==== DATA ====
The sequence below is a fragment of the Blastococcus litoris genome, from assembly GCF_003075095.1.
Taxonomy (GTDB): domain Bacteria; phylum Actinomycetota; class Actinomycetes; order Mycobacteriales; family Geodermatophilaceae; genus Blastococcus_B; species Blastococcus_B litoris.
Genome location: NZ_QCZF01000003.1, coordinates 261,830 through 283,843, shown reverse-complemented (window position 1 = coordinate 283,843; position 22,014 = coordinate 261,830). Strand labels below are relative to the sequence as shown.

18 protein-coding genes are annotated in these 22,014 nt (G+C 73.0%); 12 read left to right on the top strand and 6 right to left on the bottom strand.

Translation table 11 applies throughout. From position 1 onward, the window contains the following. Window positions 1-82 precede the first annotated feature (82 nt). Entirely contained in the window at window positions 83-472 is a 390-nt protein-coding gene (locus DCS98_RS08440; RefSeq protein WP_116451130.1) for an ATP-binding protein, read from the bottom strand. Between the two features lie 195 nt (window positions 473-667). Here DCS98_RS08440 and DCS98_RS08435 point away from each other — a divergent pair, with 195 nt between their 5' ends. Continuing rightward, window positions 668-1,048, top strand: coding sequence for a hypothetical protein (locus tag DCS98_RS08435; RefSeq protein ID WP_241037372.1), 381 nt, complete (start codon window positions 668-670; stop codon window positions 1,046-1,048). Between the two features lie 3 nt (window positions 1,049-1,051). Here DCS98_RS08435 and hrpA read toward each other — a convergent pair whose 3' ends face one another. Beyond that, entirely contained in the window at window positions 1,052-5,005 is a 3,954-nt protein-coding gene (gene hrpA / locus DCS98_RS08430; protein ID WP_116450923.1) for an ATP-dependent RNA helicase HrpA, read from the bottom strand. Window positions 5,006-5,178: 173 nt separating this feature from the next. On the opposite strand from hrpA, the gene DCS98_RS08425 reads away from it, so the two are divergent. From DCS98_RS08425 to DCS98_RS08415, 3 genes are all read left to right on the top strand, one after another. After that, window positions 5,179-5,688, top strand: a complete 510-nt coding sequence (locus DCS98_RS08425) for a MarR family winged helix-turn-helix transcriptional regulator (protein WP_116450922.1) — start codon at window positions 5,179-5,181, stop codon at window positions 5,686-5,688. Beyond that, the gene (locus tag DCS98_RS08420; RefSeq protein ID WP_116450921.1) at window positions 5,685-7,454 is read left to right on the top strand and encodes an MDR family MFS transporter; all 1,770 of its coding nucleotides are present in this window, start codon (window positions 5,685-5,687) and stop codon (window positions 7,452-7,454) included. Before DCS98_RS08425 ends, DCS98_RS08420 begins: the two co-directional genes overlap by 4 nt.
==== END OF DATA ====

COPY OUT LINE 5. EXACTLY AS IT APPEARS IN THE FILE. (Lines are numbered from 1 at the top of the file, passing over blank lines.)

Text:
Translation table 11 applies throughout. From position 1 onward, the window contains the following. Window positions 1-82 precede the first annotated feature (82 nt). Entirely contained in the window at window positions 83-472 is a 390-nt protein-coding gene (locus DCS98_RS08440; RefSeq protein WP_116451130.1) for an ATP-binding protein, read from the bottom strand. Between the two features lie 195 nt (window positions 473-667). Here DCS98_RS08440 and DCS98_RS08435 point away from each other — a divergent pair, with 195 nt between their 5' ends. Continuing rightward, window positions 668-1,048, top strand: coding sequence for a hypothetical protein (locus tag DCS98_RS08435; RefSeq protein ID WP_241037372.1), 381 nt, complete (start codon window positions 668-670; stop codon window positions 1,046-1,048). Between the two features lie 3 nt (window positions 1,049-1,051). Here DCS98_RS08435 and hrpA read toward each other — a convergent pair whose 3' ends face one another. Beyond that, entirely contained in the window at window positions 1,052-5,005 is a 3,954-nt protein-coding gene (gene hrpA / locus DCS98_RS08430; protein ID WP_116450923.1) for an ATP-dependent RNA helicase HrpA, read from the bottom strand. Window positions 5,006-5,178: 173 nt separating this feature from the next. On the opposite strand from hrpA, the gene DCS98_RS08425 reads away from it, so the two are divergent. From DCS98_RS08425 to DCS98_RS08415, 3 genes are all read left to right on the top strand, one after another. After that, window positions 5,179-5,688, top strand: a complete 510-nt coding sequence (locus DCS98_RS08425) for a MarR family winged helix-turn-helix transcriptional regulator (protein WP_116450922.1) — start codon at window positions 5,179-5,181, stop codon at window positions 5,686-5,688. Beyond that, the gene (locus tag DCS98_RS08420; RefSeq protein ID WP_116450921.1) at window positions 5,685-7,454 is read left to right on the top strand and encodes an MDR family MFS transporter; all 1,770 of its coding nucleotides are present in this window, start codon (window positions 5,685-5,687) and stop codon (window positions 7,452-7,454) included. Before DCS98_RS08425 ends, DCS98_RS08420 begins: the two co-directional genes overlap by 4 nt.